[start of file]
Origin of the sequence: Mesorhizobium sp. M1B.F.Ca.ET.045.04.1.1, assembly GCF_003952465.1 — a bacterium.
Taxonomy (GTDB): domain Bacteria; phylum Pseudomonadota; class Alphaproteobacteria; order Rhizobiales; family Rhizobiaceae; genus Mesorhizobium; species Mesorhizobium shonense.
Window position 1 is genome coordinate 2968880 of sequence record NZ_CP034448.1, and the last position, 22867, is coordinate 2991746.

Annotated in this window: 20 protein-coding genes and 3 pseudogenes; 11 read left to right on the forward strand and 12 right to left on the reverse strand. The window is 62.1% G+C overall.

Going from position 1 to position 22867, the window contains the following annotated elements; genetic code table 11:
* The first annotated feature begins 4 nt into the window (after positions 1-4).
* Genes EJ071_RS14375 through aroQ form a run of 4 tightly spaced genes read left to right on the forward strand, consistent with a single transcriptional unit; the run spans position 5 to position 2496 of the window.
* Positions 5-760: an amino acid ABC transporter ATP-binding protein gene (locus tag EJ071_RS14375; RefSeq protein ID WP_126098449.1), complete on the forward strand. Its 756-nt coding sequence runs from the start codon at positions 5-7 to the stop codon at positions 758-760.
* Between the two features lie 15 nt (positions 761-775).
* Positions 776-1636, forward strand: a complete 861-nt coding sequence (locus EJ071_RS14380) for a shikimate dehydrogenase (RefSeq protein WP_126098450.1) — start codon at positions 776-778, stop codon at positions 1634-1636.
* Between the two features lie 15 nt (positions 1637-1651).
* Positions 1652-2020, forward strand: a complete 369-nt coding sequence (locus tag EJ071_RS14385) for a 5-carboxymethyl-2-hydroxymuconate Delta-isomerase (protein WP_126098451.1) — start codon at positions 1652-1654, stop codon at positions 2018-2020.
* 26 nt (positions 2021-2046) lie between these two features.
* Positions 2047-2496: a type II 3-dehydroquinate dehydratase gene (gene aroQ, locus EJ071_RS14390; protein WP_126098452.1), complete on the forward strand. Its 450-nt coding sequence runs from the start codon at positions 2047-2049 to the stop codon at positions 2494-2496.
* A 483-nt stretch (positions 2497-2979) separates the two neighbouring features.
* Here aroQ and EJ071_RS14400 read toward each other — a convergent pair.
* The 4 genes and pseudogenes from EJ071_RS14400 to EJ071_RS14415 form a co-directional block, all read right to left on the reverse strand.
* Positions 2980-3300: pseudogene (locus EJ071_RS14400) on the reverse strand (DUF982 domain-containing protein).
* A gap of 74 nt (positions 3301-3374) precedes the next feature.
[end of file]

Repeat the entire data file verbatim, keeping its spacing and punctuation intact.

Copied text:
Origin of the sequence: Mesorhizobium sp. M1B.F.Ca.ET.045.04.1.1, assembly GCF_003952465.1 — a bacterium.
Taxonomy (GTDB): domain Bacteria; phylum Pseudomonadota; class Alphaproteobacteria; order Rhizobiales; family Rhizobiaceae; genus Mesorhizobium; species Mesorhizobium shonense.
Window position 1 is genome coordinate 2968880 of sequence record NZ_CP034448.1, and the last position, 22867, is coordinate 2991746.

Annotated in this window: 20 protein-coding genes and 3 pseudogenes; 11 read left to right on the forward strand and 12 right to left on the reverse strand. The window is 62.1% G+C overall.

Going from position 1 to position 22867, the window contains the following annotated elements; genetic code table 11:
* The first annotated feature begins 4 nt into the window (after positions 1-4).
* Genes EJ071_RS14375 through aroQ form a run of 4 tightly spaced genes read left to right on the forward strand, consistent with a single transcriptional unit; the run spans position 5 to position 2496 of the window.
* Positions 5-760: an amino acid ABC transporter ATP-binding protein gene (locus tag EJ071_RS14375; RefSeq protein ID WP_126098449.1), complete on the forward strand. Its 756-nt coding sequence runs from the start codon at positions 5-7 to the stop codon at positions 758-760.
* Between the two features lie 15 nt (positions 761-775).
* Positions 776-1636, forward strand: a complete 861-nt coding sequence (locus EJ071_RS14380) for a shikimate dehydrogenase (RefSeq protein WP_126098450.1) — start codon at positions 776-778, stop codon at positions 1634-1636.
* Between the two features lie 15 nt (positions 1637-1651).
* Positions 1652-2020, forward strand: a complete 369-nt coding sequence (locus tag EJ071_RS14385) for a 5-carboxymethyl-2-hydroxymuconate Delta-isomerase (protein WP_126098451.1) — start codon at positions 1652-1654, stop codon at positions 2018-2020.
* 26 nt (positions 2021-2046) lie between these two features.
* Positions 2047-2496: a type II 3-dehydroquinate dehydratase gene (gene aroQ, locus EJ071_RS14390; protein WP_126098452.1), complete on the forward strand. Its 450-nt coding sequence runs from the start codon at positions 2047-2049 to the stop codon at positions 2494-2496.
* A 483-nt stretch (positions 2497-2979) separates the two neighbouring features.
* Here aroQ and EJ071_RS14400 read toward each other — a convergent pair.
* The 4 genes and pseudogenes from EJ071_RS14400 to EJ071_RS14415 form a co-directional block, all read right to left on the reverse strand.
* Positions 2980-3300: pseudogene (locus EJ071_RS14400) on the reverse strand (DUF982 domain-containing protein).
* A gap of 74 nt (positions 3301-3374) precedes the next feature.